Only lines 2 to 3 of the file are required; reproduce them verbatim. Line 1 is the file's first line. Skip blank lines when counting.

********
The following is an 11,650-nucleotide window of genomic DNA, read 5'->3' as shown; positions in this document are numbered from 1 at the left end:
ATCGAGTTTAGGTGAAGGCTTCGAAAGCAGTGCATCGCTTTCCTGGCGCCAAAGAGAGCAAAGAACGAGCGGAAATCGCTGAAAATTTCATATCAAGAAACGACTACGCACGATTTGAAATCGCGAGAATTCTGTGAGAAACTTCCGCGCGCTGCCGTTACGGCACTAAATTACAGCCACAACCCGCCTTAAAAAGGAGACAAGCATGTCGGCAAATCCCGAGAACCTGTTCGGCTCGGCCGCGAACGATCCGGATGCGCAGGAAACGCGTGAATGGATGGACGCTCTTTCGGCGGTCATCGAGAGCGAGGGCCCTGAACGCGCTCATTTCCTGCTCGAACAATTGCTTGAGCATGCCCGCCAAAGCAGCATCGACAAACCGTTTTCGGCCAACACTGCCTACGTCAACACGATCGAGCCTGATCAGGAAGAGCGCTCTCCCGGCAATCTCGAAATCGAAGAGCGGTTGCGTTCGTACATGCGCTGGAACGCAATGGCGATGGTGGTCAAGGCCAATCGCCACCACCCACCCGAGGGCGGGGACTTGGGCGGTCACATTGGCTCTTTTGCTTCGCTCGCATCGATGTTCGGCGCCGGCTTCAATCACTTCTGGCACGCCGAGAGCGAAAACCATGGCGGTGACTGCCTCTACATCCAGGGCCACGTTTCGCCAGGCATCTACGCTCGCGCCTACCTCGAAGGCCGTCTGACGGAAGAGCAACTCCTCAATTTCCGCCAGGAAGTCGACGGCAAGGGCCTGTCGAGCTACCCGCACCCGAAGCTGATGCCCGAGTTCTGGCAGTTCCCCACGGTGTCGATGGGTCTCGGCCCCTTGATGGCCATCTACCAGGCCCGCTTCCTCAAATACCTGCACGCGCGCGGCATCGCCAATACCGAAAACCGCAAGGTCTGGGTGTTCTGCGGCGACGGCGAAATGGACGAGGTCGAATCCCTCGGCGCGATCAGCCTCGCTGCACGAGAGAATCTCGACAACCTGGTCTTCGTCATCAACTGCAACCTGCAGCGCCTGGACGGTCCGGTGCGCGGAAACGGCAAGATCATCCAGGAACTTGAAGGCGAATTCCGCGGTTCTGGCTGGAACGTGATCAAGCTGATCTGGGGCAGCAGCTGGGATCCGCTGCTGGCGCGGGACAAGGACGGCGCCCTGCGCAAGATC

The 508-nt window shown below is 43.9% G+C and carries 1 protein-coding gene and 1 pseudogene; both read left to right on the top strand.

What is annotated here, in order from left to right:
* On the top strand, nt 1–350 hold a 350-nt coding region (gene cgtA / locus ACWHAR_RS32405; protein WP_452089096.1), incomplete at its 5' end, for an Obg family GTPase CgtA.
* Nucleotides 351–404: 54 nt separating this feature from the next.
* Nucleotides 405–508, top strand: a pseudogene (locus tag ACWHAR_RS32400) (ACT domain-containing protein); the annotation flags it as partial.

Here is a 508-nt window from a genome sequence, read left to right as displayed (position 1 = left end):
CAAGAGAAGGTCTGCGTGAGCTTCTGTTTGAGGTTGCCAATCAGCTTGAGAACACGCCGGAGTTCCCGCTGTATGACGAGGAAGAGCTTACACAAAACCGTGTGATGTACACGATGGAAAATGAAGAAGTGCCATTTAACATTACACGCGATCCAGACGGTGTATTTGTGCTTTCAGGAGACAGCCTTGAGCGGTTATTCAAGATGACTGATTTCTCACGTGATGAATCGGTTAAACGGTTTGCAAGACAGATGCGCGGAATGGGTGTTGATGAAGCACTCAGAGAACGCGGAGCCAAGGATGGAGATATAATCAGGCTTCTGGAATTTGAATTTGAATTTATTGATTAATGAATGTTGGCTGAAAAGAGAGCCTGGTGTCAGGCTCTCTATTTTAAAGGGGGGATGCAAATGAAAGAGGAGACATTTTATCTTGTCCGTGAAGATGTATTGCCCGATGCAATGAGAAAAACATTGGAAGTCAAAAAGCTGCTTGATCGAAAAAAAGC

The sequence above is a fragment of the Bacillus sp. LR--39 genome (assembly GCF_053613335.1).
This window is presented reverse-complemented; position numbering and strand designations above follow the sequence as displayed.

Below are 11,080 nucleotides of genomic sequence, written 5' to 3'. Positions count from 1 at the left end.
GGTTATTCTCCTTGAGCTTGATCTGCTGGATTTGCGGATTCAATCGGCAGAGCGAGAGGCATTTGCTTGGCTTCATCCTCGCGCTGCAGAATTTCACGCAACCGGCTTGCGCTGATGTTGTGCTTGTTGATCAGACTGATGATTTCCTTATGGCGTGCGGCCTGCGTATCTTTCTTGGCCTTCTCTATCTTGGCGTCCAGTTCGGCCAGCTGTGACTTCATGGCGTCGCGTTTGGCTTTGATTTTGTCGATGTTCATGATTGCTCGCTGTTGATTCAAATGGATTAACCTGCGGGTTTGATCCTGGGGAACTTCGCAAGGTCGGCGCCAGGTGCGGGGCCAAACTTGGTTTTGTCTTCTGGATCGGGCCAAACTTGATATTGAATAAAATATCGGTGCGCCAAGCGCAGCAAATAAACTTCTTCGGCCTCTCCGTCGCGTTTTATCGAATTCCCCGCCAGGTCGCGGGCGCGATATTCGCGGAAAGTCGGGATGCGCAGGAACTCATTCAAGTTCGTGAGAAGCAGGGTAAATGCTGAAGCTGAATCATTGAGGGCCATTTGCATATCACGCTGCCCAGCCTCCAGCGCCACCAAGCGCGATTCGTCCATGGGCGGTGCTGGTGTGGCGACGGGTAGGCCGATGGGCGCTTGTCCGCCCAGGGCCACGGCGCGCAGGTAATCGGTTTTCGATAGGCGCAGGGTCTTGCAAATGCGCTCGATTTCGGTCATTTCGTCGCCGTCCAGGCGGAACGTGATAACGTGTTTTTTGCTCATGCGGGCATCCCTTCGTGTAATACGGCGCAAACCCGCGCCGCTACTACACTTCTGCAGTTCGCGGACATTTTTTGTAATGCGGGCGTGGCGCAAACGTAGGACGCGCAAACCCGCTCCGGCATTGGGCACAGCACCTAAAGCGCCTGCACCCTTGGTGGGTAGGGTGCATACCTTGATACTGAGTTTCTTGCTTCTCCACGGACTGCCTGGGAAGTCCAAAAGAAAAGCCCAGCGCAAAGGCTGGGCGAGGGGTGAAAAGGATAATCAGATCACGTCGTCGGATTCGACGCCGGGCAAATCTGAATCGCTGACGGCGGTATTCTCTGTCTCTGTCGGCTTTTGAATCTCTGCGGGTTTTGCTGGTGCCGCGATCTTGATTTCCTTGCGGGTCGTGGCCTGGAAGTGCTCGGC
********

ATCGAGTTTAGGTGAAGGCTTCGAAAGCAGTGCATCGCTTTCCTGGCGCCAAAGAGAGCAAAGAACGAGCGGAAATCGCTGAAAATTTCATATCAAGAAACGACTACGCACGATTTGAAATCGCGAGAATTCTGTGAGAAACTTCCGCGCGCTGCCGTTACGGCACTAAATTACAGCCACAACCCGCCTTAAAAAGGAGACAAGCATGTCGGCAAATCCCGAGAACCTGTTCGGCTCGGCCGCGAACGATCCGGATGCGCAGGAAACGCGTGAATGGATGGACGCTCTTTCGGCGGTCATCGAGAGCGAGGGCCCTGAACGCGCTCATTTCCTGCTCGAACAATTGCTTGAGCATGCCCGCCAAAGCAGCATCGACAAACCGTTTTCGGCCAACACTGCCTACGTCAACACGATCGAGCCTGATCAGGAAGAGCGCTCTCCCGGCAATCTCGAAATCGAAGAGCGGTTGCGTTCGTACATGCGCTGGAACGCAATGGCGATGGTGGTCAAGGCCAATCGCCACCACCCACCCGAGGGCGGGGACTTGGGCGGTCACATTGGCTCTTTTGCTTCGCTCGCATCGATGTTCGGCGCCGGCTTCAATCACTTCTGGCACGCCGAGAGCGAAAACCATGGCGGTGACTGCCTCTACATCCAGGGCCACGTTTCGCCAGGCATCTACGCTCGCGCCTACCTCGAAGGCCGTCTGACGGAAGAGCAACTCCTCAATTTCCGCCAGGAAGTCGACGGCAAGGGCCTGTCGAGCTACCCGCACCCGAAGCTGATGCCCGAGTTCTGGCAGTTCCCCACGGTGTCGATGGGTCTCGGCCCCTTGATGGCCATCTACCAGGCCCGCTTCCTCAAATACCTGCACGCGCGCGGCATCGCCAATACCGAAAACCGCAAGGTCTGGGTGTTCTGCGGCGACGGCGAAATGGACGAGGTCGAATCCCTCGGCGCGATCAGCCTCGCTGCACGAGAGAATCTCGACAACCTGGTCTTCGTCATCAACTGCAACCTGCAGCGCCTGGACGGTCCGGTGCGCGGAAACGGCAAGATCATCCAGGAACTTGAAGGCGAATTCCGCGGTTCTGGCTGGAACGTGATCAAGCTGATCTGGGGCAGCAGCTGGGATCCGCTGCTGGCGCGGGACAAGGACGGCGCCCTGCGCAAGATC

The 508-nt window shown below is 43.9% G+C and carries 1 protein-coding gene and 1 pseudogene; both read left to right on the top strand.